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lunch beat

Bramwell's Lunch Beat: Accounting Fraud, Tax Whistleblower, Bush Tax Plan

Sep 9th 2015
Staff Writer and Editor AccountingWEB
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Bankrate agrees to pay $15 million to settle accounting fraud charges
Bankrate Inc. agreed to pay $15 million in a settlement with the US Securities and Exchange Commission (SEC) of allegations of accounting fraud that resulted in the personal-finance information company restating its second-quarter earnings for 2012, wrote Tess Stynes of the Wall Street Journal. According to the SEC, Bankrate's then-CFO Edward DiMaria, then-accounting director Matthew Gamsey, and then-vice president of finance Hyunjin Lerner allegedly fabricated revenue and avoided booking certain expenses to meet Wall Street analysts' estimates for Bankrate's adjusted earnings before interest, taxes, depreciation, and amortization. The company agreed to the settlement without admitting or denying the SEC's findings. Lerner agreed to pay more than $180,000 to settle the charges without admitting or denying the SEC's findings.

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Blowing the whistle on tax cheats
The IRS awarded $11.6 million to a whistleblower last week, and experts say the agency could make as many as 10 more large payouts in coming weeks to people who have reported massive tax cheating, wrote Laura Saunders of the Wall Street Journal. This year's number could equal or exceed the total of 11 large awards made between late 2006, when Congress expanded the tax whistleblower program to allow the bigger payouts, and the end of fiscal 2014. Under this program, whistleblowers who report cases involving $2 million or more of unpaid taxes are eligible for awards of as much as 30 percent of what the IRS recovers. (A program for cases involving less than $2 million of unpaid taxes generally issues awards of as much as 15 percent.) The IRS is expected to make the large awards by Sept. 30, when the government's fiscal year ends. The whistleblower who received last week's award chose to remain anonymous.

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Bush tax plan takes swipe at Wall Street
Republican presidential candidate Jeb Bush proposes scrapping a tax break prized by Wall Street, as part of a new plan that would sharply lower tax rates for both individuals and businesses, wrote Bernie Becker of The Hill. Bush calls for dropping the corporate tax rate from 35 percent to 20 percent. Also under the framework Bush outlined in an op-ed published in the Wall Street Journal, the top individual rate would drop to 28 percent, where it stood after the last successful overhaul of the tax code nearly three decades ago. Like GOP presidential frontrunner Donald Trump, Bush has also proposed to roll back the so-called carried interest incentive. “The tax code is a labyrinth littered with thousands of special-interest giveaways, subsidies, and other breaks written to favor Washington insiders,” Bush wrote. “The code is rigged with multiple carve-outs for favored industries.”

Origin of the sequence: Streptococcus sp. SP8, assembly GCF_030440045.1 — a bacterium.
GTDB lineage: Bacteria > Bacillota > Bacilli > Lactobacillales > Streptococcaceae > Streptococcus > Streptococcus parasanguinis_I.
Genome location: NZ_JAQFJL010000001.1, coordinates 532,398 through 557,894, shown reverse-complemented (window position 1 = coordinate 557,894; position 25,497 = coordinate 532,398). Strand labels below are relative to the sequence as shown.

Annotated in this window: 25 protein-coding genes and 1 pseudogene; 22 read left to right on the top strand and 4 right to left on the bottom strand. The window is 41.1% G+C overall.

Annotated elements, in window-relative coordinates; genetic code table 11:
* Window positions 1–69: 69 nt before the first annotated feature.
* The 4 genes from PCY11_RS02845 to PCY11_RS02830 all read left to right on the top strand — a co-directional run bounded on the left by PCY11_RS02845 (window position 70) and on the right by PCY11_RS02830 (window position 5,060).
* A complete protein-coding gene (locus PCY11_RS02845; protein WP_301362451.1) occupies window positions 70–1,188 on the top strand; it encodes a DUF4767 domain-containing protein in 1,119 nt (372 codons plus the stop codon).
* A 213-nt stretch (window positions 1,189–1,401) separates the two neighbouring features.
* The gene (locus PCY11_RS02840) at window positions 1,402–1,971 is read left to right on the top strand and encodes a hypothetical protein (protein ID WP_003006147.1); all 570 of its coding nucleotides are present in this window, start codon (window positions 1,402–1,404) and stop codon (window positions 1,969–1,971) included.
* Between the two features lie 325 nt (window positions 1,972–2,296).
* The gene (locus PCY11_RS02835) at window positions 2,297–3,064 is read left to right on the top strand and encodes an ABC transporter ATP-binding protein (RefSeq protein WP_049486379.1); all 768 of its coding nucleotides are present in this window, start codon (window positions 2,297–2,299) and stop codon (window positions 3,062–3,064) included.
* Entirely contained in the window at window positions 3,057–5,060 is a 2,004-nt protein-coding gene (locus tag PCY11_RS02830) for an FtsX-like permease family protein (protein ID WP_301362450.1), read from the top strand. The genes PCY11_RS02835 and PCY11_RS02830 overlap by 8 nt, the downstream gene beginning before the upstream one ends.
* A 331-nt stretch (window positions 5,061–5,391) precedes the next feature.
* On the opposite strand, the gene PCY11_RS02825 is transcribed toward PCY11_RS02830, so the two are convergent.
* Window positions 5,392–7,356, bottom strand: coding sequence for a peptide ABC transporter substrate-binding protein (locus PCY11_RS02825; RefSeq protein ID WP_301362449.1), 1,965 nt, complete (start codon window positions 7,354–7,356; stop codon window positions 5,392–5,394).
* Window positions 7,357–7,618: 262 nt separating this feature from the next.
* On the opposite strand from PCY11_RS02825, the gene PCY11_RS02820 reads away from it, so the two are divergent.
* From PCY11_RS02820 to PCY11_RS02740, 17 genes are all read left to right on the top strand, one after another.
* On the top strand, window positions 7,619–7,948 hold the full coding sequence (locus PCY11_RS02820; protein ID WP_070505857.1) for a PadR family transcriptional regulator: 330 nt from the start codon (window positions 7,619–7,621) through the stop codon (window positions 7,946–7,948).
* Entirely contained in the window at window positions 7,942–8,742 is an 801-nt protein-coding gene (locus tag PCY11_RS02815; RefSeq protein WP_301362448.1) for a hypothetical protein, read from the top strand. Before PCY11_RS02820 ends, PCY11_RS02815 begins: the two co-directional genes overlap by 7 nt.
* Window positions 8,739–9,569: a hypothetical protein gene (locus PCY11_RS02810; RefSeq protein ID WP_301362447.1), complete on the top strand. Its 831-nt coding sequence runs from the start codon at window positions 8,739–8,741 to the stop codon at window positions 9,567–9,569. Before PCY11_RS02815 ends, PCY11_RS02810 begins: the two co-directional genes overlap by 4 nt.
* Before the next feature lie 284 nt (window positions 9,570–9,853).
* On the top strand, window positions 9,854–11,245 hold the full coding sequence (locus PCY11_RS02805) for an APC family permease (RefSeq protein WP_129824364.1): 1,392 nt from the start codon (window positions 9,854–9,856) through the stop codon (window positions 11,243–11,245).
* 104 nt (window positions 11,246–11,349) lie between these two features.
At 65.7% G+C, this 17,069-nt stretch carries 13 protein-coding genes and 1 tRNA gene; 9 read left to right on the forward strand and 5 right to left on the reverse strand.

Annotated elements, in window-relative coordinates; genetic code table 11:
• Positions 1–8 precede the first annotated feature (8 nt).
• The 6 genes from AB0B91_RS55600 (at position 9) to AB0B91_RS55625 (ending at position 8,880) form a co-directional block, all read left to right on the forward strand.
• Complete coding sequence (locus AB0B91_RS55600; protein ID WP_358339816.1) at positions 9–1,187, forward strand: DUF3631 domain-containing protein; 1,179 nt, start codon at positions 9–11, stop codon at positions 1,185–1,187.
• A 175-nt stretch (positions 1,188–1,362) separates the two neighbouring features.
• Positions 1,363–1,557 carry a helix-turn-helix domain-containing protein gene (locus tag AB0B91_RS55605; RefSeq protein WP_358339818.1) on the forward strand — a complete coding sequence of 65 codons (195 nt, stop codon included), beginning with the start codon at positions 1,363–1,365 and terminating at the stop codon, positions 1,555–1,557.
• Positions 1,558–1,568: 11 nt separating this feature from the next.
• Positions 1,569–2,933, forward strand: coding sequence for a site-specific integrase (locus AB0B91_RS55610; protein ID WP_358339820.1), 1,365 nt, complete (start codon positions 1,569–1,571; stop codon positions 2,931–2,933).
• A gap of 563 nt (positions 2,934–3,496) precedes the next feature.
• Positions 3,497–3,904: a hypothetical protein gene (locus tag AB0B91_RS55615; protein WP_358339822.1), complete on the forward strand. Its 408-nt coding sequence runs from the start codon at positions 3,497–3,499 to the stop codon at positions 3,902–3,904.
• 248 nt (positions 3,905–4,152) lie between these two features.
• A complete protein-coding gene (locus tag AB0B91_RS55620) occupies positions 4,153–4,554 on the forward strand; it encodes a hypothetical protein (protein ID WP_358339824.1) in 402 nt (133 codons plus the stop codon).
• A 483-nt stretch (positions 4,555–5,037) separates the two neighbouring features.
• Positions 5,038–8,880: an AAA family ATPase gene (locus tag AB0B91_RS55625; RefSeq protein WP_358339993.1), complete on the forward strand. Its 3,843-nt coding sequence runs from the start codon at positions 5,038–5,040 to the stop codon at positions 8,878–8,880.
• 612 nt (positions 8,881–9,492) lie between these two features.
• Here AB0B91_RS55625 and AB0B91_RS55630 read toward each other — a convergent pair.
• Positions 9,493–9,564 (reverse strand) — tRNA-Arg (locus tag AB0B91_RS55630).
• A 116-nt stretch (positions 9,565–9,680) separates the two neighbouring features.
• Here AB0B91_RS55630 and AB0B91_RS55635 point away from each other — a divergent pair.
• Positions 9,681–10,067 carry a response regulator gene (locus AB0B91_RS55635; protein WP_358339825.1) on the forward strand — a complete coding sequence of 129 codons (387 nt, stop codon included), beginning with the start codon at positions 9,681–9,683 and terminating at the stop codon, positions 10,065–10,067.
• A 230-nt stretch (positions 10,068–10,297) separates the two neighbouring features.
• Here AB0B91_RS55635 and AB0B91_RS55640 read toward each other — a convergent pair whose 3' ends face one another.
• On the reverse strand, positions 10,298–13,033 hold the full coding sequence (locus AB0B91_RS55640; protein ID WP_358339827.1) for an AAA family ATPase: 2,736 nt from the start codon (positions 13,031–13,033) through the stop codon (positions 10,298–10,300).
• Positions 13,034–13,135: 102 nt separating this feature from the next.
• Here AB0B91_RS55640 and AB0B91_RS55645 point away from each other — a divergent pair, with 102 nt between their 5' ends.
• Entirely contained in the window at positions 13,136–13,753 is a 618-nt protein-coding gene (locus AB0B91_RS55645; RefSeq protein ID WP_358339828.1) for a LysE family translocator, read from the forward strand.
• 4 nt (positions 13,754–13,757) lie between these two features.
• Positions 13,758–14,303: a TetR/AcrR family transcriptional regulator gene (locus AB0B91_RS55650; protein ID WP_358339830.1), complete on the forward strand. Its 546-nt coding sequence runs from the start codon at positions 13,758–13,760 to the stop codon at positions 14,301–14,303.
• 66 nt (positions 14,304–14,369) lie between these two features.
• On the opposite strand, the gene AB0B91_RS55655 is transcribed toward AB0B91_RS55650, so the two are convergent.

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Watchdog: IRS used Obamacare database before ready
Bernie Becker also wrote for The Hill that the IRS began using an Obamacare database before it had worked out all the security kinks, according to a new report from the Treasury Inspector General for Tax Administration (TIGTA). TIGTA found that the IRS had not completed all the necessary testing for the Coverage Data Repository (CDR) before the 2015 tax-filing season started. The CDR is supposed to store a range of key data for the Affordable Care Act, including household income and insurance coverage. But as of November 2014, the inspector general found that the IRS had only received information for the database from three states. Also, the IRS didn't implement its plan to audit the database, which could have put taxpayer records more at risk, the inspector general said.

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Quick Links

  • Treasury prods firms to fight tax provision (The Hill)
  • Warren Buffett backs Trump on taxes (The Hill)
  • Warren: I agree with Trump on taxes (The Hill)
  • Workplace clinics gain steam despite tax implications (CFO Journal)
  • ‘Cadillac' health tax fight heats up (Wall Street Journal)
  • California cocktail tax would spike end-of-season mix (Sacramento Bee)

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